Bulgaria Edges towards EU

Economic News

22 Jul 2010
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While the latest European Union report gave Bulgaria a string of good marks for progress, most were left in no doubt that there are still plenty of hurdles for the country to overcome before membership in 2007. Meanwhile, there were also concerns about the gap between the country's economy and those of its neighbours when it comes to EU accession.

The European Commission progress report, released November 5, was one of a series on all the Union's candidate countries. Stating that "Bulgaria is a functioning market economy," Bulgaria's report concluded that the country should be able to cope with exposure to the highly competitive market forces within the Union, provided it continues implementing its reform programme.

The "functioning market economy" status is a key one, gained as a result of both the implementation of a relatively liberalised trade regime, and the establishment of a coherent legal system to back it up. The report also highlighted the development and maintenance of financial mechanisms for establishing and preserving macroeconomic stability as a major factor determining market functionality. In addition, the elimination of trade barriers indicated the existence of a working liberal economy.

In their assessment, the Commission praised the country's efforts to modernise its bloated system of public administration. Much to the surprise of both local and foreign analysts, the country won applause for its gradual move towards a more transparent and orderly legislative process. Singled out for mention were the considerable efforts that had been made to facilitate better co-operation between the state and civil society through the use of a more developed consultative process and the promotion of a more decentralised governing structure.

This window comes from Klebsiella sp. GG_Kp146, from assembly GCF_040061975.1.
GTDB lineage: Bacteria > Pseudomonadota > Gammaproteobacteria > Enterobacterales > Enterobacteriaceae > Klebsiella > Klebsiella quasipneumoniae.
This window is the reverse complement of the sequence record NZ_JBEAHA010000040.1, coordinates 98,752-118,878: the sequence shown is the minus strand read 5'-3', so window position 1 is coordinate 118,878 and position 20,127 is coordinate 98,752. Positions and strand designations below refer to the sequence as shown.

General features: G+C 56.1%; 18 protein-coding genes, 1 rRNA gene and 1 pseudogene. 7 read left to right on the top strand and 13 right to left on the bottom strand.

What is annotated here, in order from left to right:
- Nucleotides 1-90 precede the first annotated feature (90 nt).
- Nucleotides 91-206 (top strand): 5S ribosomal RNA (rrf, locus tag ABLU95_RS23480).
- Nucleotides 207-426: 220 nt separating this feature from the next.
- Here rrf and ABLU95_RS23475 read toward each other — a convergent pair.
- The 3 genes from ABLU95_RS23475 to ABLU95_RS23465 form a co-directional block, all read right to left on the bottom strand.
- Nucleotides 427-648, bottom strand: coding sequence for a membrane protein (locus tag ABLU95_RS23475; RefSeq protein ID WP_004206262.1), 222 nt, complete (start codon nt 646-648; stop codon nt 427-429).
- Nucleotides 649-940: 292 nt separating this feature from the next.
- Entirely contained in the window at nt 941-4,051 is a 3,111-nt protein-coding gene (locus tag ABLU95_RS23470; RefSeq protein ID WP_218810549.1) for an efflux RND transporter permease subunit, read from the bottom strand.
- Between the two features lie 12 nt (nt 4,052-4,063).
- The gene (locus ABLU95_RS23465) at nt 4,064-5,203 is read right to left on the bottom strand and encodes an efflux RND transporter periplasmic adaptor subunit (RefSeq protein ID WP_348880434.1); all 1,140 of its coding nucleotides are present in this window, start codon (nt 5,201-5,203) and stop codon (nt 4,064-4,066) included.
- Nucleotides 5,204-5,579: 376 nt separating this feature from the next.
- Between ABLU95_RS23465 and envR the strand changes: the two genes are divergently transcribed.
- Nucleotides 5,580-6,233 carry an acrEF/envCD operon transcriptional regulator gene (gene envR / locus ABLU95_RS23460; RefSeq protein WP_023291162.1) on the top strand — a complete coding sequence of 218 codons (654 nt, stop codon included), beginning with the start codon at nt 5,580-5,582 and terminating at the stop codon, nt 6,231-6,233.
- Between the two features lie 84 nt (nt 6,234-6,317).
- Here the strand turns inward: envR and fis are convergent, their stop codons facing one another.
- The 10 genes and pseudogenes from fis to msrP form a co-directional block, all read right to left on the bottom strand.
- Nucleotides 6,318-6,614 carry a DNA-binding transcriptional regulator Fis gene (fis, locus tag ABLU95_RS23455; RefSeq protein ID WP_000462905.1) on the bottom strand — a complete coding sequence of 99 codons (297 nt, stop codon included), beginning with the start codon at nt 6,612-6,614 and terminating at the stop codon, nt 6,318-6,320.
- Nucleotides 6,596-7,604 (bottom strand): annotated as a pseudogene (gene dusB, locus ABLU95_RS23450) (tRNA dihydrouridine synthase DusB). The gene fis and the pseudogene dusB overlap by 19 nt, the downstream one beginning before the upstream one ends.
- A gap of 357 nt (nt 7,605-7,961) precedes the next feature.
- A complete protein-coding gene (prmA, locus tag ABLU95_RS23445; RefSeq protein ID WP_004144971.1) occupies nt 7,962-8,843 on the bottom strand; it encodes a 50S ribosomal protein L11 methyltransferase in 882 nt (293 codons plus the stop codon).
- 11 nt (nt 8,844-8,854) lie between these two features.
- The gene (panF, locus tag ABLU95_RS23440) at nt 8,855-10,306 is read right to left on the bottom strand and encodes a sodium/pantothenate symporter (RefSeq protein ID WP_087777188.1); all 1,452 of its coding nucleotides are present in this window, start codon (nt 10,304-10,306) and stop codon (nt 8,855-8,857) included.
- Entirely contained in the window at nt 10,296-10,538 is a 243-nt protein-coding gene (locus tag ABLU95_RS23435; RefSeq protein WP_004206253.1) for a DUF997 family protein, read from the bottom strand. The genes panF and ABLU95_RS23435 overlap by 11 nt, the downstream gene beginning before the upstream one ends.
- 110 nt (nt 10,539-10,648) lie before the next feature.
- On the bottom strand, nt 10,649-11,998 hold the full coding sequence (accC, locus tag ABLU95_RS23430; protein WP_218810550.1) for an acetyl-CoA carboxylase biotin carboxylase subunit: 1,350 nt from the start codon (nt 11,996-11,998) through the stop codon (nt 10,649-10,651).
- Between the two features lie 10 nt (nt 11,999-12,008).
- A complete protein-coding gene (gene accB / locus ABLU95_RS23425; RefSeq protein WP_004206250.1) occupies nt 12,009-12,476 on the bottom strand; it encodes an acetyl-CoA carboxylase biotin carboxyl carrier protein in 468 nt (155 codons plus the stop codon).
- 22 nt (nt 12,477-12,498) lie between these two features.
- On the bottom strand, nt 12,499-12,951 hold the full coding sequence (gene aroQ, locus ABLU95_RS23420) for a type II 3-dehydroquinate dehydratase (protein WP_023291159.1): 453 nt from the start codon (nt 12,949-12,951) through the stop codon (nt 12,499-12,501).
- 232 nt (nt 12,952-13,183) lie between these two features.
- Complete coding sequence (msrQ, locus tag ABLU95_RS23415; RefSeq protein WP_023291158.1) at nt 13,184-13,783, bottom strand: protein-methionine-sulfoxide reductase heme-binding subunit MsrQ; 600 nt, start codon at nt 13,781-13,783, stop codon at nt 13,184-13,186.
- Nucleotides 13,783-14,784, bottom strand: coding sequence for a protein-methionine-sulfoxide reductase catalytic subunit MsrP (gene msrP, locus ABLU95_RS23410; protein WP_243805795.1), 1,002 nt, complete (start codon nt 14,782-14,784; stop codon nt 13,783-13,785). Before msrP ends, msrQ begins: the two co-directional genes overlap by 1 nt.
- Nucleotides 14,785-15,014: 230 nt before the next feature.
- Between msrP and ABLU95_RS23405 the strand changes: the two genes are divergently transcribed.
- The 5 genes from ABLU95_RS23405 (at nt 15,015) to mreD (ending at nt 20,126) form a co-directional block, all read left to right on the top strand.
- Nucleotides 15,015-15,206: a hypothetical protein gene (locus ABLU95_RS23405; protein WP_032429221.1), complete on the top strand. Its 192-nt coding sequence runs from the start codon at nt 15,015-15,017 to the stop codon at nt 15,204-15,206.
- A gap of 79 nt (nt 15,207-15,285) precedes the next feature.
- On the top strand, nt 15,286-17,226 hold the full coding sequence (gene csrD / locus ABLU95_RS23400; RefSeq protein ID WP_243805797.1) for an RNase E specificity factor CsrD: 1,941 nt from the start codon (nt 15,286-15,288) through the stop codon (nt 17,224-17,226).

At the same time, the report was quite critical in its appraisal of Bulgarian penal system, describing its prisons as "inadequate" in terms of even the most minimal of standards and noting that alarming levels of overcrowding had not been properly dealt with. Moreover, while the principle of habeas corpus, the foundation for any aspiring liberal democracy, is in theory ingrained within the framework of the Bulgarian constitution, the report draws attention to the fact that only half of the defendants facing criminal charges are provided with access to legal aid counsellors. In turn, if convicted, the accused is expected to pay for the costs of the whole proceedings - including the prosecutor's expenses. Thus, it comes as no surprise that the Commission report states that further enhancement of the legal-aid system should remain "a top priority".

Another point of concern raised by the authors of the report and a number of foreign officials, if only in sotto voce, is the prevalence of corruption within the Bulgarian economy. Those singled out as being particularly corrupt were customs officials, employees within the judicial system, members of the security forces and health care professionals. The pervasive influence of graft has helped foster a sense of disillusionment and helplessness amongst the Bulgarian populace, which, according to Alexander Stoyanov, the director of the polling-firm Vitosha Research, means "corruption is now tolerated by the local business community as simply another overhead cost, an effective mechanism for dealing with problems."

The report's final point of criticism focused on the government's failed attempts at curbing the trafficking of human beings, especially of women and children for the lurid purpose of sexual exploitation.